Helical piles are ideally suited for foundation support or underpinning requiring low to moderate pile capacity. Alternative foundation options including Ductile Iron Piles or Drilled Micropiles may provide greater design efficiency and cost-savings by affording higher pile working capacity.
Helical piles can also be used as anchors or Tiebacks.
Drilled micropiles (DMPs or mini-piles) are high-capacity, small diameter, drilled deep foundation elements that are used to support new foundations or underpin existing foundations. They generate only minimal vibrations and can be installed with only 8 feet of overhead space and in other limited-access situations. DMPs generally consist of a combination of steel casing, threaded bar, and grout. They derive their geotechnical capacity through side friction between the grout and surrounding soil or bedrock. DMP construction methods vary depending on project-specific conditions, but are generally installed by: 1) advancing the steel casing to a predetermined design depth using rotary-wash or compressed-air drilling methods, 2) filling the casing with grout, 3) inserting a central threaded bar through the grout, and 4) withdrawing the casing to create a bond zone between the grout and surrounding soil or bedrock. Some casing is typically left in the ground permanently to facilitate structural connections, for seismic design considerations, or for other design considerations.
DMPs are particularly useful in limited access situations, adjacent to vibration-sensitive structures, and when penetration through relatively dense and/or obstruction-laden fill is required. In cases where the fill is not particularly dense, but limited access and vibrations are still a concern, Ductile Iron Piles or Helical Piles can often be cost-effective alternatives to DMPs.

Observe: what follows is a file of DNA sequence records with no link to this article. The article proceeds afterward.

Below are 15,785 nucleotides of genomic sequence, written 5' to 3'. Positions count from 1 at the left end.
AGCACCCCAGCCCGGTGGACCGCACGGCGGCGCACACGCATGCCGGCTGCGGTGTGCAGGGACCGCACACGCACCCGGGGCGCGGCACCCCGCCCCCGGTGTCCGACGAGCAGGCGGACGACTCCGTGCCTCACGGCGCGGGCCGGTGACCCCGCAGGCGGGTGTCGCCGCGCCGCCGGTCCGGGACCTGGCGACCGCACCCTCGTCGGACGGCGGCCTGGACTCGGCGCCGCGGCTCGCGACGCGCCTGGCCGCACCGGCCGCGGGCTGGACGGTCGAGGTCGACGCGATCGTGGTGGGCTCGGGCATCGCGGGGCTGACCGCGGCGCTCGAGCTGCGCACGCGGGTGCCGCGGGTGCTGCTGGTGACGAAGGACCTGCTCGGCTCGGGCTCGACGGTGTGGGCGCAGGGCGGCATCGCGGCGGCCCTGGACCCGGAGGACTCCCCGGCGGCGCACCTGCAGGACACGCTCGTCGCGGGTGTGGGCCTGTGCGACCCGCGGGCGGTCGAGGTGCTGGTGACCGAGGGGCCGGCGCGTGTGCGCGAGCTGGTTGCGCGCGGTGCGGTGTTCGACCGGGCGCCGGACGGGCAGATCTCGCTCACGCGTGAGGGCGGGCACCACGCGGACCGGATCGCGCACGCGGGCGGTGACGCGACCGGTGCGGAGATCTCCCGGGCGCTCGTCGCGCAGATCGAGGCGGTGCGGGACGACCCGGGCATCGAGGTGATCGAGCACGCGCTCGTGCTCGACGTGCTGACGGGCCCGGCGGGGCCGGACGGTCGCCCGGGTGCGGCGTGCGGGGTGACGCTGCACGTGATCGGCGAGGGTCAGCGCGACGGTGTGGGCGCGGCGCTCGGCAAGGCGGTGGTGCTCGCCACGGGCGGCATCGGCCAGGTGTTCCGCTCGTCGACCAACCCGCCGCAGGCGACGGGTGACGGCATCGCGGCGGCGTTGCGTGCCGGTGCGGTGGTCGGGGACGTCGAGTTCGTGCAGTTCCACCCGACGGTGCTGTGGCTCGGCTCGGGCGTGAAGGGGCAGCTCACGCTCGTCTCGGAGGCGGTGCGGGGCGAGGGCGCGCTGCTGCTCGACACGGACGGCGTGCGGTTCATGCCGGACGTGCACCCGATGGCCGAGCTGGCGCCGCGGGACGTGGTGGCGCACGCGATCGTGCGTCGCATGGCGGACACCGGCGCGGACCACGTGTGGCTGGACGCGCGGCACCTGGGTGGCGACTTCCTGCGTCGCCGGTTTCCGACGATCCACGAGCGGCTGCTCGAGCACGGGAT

Displacement piles are a type of deep foundation element that are used to support new foundations. The piles consist of cast-in-place grout or concrete with a central threaded bar and are constructed with a hollow steel displacement tool. The displacement construction process generates little to no excess spoils and is particularly advantageous on sites with contaminated soils. Displacement piles can function as end-bearing or side-friction elements. They can even be constructed with an expanded base to achieve higher geotechnical capacities, similar to pressure injected footings (PIFs).
STELCOR Drilled-In Displacement Micropiles are high-capacity deep foundation elements that can be rapidly installed with no vibration and no spoils. STELCOR micropiles are installed using hydraulic powered rotary equipment and are spun into the ground while crowd or downward pressure is exerted on the high strength steel core. Grout ports in the steel core provide a mechanism for continuous flow of grout. The reverse flighting creates a continuous unique grout column “interweaved” into the surrounding soil to provide high axial capacities.
STELCOR Drilled-In Displacement Micropiles are the optimal solution when trying to achieve high axial load capacities in extremely poor soils at comparatively shallow depths particularly in limited access and overhead clearance applications. In addition, STELCOR piles can often times offer a lower cost per kip of support compared to other types of piles.